I hope Linda and Mark don’t mind me sharing their garden map from their blog. It’s helpful to orient yourself and see the overall design, which they’ve perfected over the past 28 years — and adapted as it ages and requires less maintenance. Mark and Linda each have an artistic eye. They designed the garden themselves and did almost all the work to build it. Even when they employ muscle and skill, like the boulder-driveway project, they work side-by-side with their helpers to get the job done to their exacting standards.

In the front garden, a cupped boulder-turned fountain reflects the tree canopy in its dark mirror.

Stone steps lead to a gravelled gravel garden, part of a yin/yang circle in the center of the front yard.

The lighter colored pebble is Yang, if I have it right. The planted area is yin. A dark-gravel path curves around the circle, which Linda and Mark call their Moon Garden. Shade-loving groundcovers, perennials, shrubs and understory trees fill shady borders with lush greenery.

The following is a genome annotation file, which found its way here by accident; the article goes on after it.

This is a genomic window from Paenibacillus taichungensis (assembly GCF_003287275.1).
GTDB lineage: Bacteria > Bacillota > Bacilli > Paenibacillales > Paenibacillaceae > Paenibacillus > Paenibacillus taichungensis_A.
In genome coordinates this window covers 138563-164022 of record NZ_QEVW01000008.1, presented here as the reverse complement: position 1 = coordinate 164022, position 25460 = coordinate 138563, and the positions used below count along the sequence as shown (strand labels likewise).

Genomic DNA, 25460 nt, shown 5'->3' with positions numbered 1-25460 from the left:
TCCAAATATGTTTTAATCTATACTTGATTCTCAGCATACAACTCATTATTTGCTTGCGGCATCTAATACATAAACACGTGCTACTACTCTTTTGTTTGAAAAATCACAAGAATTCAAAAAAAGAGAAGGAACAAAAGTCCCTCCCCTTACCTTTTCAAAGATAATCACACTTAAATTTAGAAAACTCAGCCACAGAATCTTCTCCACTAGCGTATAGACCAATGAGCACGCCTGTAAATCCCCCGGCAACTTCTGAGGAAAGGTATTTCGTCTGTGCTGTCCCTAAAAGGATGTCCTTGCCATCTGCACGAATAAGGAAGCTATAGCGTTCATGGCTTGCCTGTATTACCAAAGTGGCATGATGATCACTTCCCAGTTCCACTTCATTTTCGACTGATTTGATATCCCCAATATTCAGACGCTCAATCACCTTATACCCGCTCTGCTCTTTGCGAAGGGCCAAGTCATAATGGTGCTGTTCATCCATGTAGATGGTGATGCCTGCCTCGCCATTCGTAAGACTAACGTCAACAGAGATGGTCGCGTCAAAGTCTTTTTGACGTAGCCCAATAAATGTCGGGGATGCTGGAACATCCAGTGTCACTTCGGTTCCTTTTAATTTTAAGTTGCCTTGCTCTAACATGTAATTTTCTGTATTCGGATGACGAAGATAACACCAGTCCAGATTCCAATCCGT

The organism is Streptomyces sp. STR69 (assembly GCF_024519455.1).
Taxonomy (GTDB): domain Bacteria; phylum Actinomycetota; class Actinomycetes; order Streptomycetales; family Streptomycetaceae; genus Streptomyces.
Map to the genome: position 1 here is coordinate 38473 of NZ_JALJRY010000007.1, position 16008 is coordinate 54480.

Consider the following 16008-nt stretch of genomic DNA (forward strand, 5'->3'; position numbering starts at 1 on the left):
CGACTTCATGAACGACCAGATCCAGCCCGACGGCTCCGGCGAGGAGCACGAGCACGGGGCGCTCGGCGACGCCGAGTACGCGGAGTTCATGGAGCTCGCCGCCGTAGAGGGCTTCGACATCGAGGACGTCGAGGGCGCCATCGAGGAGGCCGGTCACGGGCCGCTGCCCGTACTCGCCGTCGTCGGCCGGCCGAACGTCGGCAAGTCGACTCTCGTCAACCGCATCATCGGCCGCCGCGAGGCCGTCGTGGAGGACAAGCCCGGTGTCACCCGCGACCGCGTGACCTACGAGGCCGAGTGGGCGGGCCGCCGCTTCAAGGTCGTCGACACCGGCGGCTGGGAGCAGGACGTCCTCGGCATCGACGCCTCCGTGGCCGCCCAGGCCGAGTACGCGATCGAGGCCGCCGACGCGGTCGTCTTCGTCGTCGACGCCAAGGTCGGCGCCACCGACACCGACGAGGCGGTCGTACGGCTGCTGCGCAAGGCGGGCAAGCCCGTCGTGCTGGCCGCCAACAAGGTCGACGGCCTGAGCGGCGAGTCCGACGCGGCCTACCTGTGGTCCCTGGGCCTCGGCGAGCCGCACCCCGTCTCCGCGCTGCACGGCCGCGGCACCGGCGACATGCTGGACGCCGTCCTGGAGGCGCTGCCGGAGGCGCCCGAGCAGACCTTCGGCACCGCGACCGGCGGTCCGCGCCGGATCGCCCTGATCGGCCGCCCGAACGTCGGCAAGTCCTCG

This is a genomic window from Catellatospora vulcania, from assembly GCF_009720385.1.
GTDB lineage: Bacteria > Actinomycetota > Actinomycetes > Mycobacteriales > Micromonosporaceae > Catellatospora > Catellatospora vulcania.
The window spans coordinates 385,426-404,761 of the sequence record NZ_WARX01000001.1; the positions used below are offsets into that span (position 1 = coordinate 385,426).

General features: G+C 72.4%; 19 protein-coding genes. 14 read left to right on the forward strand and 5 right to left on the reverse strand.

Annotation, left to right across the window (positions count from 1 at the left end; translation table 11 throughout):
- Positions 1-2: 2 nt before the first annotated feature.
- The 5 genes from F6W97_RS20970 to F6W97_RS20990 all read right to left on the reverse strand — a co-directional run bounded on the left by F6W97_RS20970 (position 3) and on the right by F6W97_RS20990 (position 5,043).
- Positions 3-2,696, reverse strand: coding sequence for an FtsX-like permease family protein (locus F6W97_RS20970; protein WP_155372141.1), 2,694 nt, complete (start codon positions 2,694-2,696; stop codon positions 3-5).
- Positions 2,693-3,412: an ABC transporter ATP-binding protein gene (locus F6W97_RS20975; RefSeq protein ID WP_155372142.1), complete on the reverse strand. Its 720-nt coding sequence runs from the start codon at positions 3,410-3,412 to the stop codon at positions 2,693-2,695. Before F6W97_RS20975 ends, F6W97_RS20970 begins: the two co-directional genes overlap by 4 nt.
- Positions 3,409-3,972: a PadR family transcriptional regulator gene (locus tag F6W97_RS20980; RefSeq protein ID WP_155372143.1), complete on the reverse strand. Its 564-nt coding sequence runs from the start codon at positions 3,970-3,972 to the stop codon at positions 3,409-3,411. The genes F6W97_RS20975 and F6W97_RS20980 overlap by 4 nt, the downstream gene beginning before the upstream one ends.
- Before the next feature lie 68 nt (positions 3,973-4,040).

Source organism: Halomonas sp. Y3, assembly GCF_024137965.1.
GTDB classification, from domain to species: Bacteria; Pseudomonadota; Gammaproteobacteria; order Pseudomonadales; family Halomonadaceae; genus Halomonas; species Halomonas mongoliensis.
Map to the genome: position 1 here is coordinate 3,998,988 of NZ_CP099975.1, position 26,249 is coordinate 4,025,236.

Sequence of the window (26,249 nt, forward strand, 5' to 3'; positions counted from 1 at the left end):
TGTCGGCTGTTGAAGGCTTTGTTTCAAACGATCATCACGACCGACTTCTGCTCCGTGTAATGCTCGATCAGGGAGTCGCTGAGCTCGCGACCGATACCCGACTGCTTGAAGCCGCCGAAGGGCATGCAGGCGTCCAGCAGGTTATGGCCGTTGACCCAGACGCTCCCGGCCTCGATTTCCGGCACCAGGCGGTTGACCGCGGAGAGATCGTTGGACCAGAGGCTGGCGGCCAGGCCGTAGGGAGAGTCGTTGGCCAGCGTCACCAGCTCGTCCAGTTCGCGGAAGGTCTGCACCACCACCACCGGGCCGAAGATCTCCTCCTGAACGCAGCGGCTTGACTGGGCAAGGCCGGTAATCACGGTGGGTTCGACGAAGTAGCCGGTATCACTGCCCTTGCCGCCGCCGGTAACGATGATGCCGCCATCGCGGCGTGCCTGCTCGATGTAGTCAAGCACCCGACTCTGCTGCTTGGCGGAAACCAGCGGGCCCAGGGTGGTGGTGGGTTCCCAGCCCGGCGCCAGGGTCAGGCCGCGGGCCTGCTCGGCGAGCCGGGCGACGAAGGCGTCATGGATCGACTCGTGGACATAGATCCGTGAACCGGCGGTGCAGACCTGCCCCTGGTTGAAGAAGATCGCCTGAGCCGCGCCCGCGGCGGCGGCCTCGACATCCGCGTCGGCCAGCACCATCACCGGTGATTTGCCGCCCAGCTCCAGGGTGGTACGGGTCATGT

There are no flowers here, but who could miss them among all the gorgeous shades of green, blue, gold and silver leaves.

A balanced rock sculpture looks like a stone lantern. The influence of Japanese gardens is strong.

A wider view

Yin/Yang details

The gravel was perfectly raked without a fallen leaf when we arrived. Mark and Linda make it look easy, but I have an idea how much work goes into pulling off something this beautifully restrained, especially in a forest setting.